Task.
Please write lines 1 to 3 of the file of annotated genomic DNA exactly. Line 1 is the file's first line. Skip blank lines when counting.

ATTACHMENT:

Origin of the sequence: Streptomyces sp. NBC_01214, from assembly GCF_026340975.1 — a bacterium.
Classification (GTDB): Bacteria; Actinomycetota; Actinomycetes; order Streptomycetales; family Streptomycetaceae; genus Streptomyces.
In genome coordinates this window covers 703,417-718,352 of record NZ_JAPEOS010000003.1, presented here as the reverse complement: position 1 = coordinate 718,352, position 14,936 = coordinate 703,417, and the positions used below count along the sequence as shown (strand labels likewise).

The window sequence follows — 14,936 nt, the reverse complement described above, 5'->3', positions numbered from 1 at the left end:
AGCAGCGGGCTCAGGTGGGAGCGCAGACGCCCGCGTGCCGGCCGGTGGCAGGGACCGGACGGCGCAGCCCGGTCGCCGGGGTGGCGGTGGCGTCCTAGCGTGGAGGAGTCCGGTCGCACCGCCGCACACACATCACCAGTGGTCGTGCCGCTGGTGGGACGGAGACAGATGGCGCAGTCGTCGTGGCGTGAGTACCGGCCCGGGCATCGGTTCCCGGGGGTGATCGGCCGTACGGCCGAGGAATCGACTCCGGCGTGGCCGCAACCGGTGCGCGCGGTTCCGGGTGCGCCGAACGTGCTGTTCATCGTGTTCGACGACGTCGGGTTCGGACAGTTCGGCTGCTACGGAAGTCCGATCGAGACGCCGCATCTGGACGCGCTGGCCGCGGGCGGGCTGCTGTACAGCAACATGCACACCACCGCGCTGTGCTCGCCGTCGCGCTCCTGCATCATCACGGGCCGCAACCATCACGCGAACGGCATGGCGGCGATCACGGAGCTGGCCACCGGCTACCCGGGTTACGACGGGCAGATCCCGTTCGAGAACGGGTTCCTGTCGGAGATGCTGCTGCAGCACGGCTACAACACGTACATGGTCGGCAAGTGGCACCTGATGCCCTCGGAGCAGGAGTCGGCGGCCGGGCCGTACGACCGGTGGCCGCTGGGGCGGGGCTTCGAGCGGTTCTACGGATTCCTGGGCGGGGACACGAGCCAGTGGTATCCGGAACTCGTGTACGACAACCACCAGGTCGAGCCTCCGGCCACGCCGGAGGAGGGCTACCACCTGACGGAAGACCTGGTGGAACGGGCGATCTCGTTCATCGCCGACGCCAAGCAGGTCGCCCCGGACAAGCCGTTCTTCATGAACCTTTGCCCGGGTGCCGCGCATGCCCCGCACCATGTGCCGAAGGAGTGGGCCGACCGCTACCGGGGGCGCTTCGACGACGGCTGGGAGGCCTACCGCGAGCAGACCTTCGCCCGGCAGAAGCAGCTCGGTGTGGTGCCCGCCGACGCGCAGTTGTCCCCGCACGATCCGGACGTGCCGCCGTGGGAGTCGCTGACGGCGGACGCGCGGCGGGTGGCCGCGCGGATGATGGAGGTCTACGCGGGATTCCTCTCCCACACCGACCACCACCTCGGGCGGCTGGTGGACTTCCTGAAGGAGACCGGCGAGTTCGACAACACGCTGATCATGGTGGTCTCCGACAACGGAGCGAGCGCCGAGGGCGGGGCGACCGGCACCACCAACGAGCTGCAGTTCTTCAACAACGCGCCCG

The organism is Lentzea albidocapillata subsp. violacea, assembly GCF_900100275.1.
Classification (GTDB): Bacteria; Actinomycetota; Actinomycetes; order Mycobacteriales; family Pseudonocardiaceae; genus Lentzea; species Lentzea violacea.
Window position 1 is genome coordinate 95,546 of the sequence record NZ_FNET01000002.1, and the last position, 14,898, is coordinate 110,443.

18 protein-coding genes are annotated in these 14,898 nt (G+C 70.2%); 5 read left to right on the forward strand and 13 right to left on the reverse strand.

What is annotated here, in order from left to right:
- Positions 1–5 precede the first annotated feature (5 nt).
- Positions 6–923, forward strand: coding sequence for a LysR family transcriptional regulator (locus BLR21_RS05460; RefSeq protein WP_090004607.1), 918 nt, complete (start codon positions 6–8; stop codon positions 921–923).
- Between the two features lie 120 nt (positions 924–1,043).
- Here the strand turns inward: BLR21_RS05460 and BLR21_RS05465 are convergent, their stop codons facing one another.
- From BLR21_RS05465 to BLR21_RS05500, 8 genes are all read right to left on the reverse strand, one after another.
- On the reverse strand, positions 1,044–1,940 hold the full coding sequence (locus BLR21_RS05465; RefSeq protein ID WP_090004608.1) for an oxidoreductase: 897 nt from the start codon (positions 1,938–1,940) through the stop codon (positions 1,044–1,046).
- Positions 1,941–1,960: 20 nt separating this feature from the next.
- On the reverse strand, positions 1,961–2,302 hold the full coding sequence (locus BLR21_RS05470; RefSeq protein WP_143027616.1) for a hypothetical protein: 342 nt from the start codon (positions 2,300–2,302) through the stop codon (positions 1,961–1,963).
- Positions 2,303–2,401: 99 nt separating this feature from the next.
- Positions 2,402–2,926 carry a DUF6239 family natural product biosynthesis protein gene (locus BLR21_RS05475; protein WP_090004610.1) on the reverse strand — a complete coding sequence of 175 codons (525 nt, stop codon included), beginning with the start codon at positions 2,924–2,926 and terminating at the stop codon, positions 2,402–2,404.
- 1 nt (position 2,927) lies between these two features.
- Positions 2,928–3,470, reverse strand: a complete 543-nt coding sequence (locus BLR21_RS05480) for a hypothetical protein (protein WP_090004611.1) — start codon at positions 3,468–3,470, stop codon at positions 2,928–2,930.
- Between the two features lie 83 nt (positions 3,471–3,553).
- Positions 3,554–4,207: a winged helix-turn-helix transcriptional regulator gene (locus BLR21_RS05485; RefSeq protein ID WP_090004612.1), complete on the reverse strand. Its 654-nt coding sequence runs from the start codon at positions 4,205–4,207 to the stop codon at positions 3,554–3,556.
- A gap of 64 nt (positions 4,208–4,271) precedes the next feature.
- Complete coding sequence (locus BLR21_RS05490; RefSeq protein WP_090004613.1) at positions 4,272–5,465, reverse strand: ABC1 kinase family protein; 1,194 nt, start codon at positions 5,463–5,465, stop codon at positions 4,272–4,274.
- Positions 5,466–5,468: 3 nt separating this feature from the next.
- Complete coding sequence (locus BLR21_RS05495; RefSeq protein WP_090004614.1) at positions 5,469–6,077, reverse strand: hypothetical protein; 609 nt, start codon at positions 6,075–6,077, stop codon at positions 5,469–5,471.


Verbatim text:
Origin of the sequence: Streptomyces sp. NBC_01214, from assembly GCF_026340975.1 — a bacterium.
Classification (GTDB): Bacteria; Actinomycetota; Actinomycetes; order Streptomycetales; family Streptomycetaceae; genus Streptomyces.
In genome coordinates this window covers 703,417-718,352 of record NZ_JAPEOS010000003.1, presented here as the reverse complement: position 1 = coordinate 718,352, position 14,936 = coordinate 703,417, and the positions used below count along the sequence as shown (strand labels likewise).